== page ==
minsungus, May 11, 2009
Rarely if ever does the term "understatement" find its way into a discussion of Salman Rushdie--and yet, in this one moment, when I am compelled to emphasize its presence, I simultaneously carry out perhaps the gravest of injustices. For Shalimar is as much about a clown, on the one hand, as it is the next great novel in the tradition of 9-11 literature and contemporary autrocity.
In fact, we are bombarded at every corner by such generalizations, such understatement of details--with details as plenty as any Rushdie compendium of pop-culture, and the result?
If that is all there is to it, then there would be few reasons to read further. But in fact there is every reason. For this is am amazing adept volume, a step ahead of what he have come to expect from a Rushdie novel--this distance given visuality insofar as the clown is, himself, at leaast once removed from the pre-requisite carnival funhouse that frames the narrative as a whole, that melds bits and pieces from across the weave and, however momentarily, brings an image, an illusion, the cosmetic nose of a clown's red into focus, makes all seemingly--if not comprehendible--within the reach of out comprehensions.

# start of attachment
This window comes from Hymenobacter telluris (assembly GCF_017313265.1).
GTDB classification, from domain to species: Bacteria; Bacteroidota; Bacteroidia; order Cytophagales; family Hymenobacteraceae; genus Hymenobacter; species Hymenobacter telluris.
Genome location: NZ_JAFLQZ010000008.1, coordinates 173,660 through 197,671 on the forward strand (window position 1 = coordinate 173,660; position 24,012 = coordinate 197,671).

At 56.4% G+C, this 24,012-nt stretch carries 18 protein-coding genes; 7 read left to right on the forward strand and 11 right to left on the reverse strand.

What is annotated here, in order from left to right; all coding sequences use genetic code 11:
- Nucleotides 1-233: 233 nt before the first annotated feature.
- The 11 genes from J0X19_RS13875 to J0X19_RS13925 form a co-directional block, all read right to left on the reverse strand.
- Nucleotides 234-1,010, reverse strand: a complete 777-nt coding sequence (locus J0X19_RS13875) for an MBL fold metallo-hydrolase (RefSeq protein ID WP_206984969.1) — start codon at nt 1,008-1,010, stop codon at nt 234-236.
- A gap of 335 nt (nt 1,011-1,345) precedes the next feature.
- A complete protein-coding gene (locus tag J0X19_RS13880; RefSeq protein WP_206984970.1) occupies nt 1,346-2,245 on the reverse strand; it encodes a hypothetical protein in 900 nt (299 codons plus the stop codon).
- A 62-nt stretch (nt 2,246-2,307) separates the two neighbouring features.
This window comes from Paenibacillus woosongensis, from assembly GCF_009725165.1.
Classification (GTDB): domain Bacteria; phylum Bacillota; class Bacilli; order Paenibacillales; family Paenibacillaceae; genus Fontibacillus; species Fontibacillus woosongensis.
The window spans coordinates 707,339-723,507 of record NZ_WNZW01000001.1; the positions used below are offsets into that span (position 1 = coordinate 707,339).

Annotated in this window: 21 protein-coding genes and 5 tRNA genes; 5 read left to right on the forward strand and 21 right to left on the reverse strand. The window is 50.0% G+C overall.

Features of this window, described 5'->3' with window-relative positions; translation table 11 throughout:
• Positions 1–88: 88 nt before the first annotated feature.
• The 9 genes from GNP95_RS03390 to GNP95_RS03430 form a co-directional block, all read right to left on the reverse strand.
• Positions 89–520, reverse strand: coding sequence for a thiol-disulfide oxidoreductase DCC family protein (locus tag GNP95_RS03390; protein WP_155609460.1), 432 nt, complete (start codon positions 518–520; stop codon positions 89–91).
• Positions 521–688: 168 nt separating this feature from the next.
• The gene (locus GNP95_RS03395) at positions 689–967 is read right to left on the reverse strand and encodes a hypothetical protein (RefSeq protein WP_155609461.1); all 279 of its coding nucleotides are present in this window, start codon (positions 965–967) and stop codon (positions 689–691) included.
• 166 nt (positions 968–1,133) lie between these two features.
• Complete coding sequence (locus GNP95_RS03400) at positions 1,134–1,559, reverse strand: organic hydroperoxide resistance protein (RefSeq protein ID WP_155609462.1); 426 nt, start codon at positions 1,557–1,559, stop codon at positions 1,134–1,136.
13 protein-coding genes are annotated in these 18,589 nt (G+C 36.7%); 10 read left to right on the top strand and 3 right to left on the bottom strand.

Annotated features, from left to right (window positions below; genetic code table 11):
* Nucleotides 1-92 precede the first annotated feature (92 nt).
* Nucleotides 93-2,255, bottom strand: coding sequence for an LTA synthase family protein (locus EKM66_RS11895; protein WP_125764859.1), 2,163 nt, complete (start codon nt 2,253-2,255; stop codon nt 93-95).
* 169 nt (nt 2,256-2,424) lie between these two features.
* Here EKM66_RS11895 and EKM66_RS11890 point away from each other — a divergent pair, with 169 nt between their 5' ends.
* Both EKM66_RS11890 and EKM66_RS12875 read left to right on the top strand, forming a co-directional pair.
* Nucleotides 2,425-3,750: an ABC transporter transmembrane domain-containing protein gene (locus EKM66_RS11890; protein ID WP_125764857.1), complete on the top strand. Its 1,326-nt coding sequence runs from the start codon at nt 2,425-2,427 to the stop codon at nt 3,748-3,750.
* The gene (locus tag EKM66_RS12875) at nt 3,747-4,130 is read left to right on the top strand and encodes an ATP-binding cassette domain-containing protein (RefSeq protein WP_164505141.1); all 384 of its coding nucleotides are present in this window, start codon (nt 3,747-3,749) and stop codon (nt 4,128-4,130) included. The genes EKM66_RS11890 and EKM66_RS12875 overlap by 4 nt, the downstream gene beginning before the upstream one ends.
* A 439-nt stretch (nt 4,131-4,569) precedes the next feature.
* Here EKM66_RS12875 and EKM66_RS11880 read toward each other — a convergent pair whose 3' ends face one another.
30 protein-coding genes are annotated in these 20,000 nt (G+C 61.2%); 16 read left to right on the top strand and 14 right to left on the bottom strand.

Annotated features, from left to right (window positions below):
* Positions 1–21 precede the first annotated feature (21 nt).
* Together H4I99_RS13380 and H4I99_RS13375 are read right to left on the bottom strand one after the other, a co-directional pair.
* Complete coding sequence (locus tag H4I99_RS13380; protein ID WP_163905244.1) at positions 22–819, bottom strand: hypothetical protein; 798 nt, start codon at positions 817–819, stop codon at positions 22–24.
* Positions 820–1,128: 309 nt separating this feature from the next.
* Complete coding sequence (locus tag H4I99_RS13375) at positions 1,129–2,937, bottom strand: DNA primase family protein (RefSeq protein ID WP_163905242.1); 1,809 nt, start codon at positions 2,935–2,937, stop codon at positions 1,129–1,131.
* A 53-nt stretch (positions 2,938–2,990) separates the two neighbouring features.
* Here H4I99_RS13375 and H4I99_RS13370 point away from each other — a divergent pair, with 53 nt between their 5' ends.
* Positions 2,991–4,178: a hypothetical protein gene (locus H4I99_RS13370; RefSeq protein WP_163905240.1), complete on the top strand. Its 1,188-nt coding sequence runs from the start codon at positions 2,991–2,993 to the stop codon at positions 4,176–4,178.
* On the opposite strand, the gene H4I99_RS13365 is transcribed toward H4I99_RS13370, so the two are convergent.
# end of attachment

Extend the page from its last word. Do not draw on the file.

And what does it matter. The circus is always in town, we are reminded, and the clown will always be here. If we miss a single moment from this performance--and in all likelihood, we will--we need only wait. With the next performance, as the red is made new again and the crowds file passed the entrance, we know that we are in for a new, utterly fascinating and fantastic performance--and one that will just as likely be as different as those performances we missed, slept through or let pass on our way to what had promised to be a far more compelling performance.